The Green Party considers £72 per week (+ housing benefits) sufficient to cover basic needs and describes the goals of its Citizen’s Income proposal as: “The Citizens’ Income will eliminate the unemployment and poverty traps, as well as acting as a safety net to enable people to choose their own types and patterns of work (…). The Citizens’ Income scheme will thus enable the welfare state to develop towards a welfare community, engaging people in personally satisfying and socially useful work.” — The Green Party Policy Site, Economy , http://policy.greenparty.org.uk/ec.html#EC730 ↩
On the one hand, Kathi Weeks wants a Universal Basic Income to allow people to refuse work. On the other hand, she presumes that most people would still want to work, implying that she really means “basic”, i.e. poverty, when she speaks of a Universal Basic Income as “substantial rupture with the current terms of the work society”: “To be relevant to the politics of work refusal, as was the demand for wages for housework, the income provided should be large enough to ensure that waged work would be less a necessity than a choice (see McKay 2001, 99). An income sufficient to meet basic needs would make it possible either to refuse waged work entirely, or, for the majority who would probably want the supplementary wage, to provide a better position from which to negotiate more favorable terms of employment. If the income were merely a small addition to wages, it would risk supporting precarious employment and rationalizing the present wage system. At a level adequate to live on as a basic livable income it would represent a more substantial rupture with the current terms of the work society.” — The Problem with Work , p. 138 ↩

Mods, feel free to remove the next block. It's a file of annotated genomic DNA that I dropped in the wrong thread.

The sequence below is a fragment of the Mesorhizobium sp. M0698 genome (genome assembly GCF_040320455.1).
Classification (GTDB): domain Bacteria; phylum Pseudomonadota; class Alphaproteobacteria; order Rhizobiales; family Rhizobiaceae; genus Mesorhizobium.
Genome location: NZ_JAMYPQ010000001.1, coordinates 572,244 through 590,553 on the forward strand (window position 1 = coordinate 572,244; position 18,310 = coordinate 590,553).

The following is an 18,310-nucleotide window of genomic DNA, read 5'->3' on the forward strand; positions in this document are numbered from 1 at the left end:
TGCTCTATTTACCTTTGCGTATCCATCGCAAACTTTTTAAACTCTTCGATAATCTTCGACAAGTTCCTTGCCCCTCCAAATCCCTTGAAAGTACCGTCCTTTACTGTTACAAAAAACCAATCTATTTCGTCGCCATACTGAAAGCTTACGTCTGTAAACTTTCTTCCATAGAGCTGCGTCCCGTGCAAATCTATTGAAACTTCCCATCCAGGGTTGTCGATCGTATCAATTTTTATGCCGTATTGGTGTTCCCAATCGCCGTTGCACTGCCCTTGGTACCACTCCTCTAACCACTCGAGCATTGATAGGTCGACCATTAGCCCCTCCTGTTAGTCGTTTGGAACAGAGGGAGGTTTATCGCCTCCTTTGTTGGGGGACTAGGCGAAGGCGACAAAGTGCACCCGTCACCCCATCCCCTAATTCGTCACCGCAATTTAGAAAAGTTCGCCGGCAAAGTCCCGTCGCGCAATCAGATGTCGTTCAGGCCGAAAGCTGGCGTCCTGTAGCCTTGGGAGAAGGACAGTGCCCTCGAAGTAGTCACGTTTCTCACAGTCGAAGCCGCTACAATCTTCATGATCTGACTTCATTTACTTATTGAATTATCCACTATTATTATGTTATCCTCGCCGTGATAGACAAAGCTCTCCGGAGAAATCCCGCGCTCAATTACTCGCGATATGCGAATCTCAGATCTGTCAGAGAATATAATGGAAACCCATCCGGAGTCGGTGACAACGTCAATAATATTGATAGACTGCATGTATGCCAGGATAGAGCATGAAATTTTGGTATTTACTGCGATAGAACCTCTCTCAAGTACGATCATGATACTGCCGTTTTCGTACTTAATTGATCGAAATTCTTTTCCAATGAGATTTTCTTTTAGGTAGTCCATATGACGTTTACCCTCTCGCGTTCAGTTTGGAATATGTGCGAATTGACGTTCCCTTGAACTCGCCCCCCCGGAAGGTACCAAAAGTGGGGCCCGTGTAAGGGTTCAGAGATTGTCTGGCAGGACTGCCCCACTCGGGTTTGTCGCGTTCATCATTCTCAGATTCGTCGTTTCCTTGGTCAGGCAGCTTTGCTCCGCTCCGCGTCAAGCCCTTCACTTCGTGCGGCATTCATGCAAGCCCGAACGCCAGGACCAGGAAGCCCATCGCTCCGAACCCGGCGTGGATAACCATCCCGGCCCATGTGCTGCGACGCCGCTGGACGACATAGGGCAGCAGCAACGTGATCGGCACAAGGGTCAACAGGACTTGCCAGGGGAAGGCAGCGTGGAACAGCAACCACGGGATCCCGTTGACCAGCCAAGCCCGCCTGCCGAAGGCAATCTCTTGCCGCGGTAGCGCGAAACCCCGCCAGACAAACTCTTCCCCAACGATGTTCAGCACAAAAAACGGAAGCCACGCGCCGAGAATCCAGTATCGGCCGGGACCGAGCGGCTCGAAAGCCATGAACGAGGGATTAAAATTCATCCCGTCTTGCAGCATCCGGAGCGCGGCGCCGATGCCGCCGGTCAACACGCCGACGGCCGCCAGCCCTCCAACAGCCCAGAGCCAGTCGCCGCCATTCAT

We are spelling out this more or less silly list to highlight what it would mean to be truly free from material worries in a society where all material wealth is in private hands. It is not true, as claimed by some left-wing supporters of a Universal Basic Income, that the median wage would achieve this goal. It is not like people on a median wage have no serious material worries. The currently enforced level of median poverty is a poor standard for freedom from material worries. ↩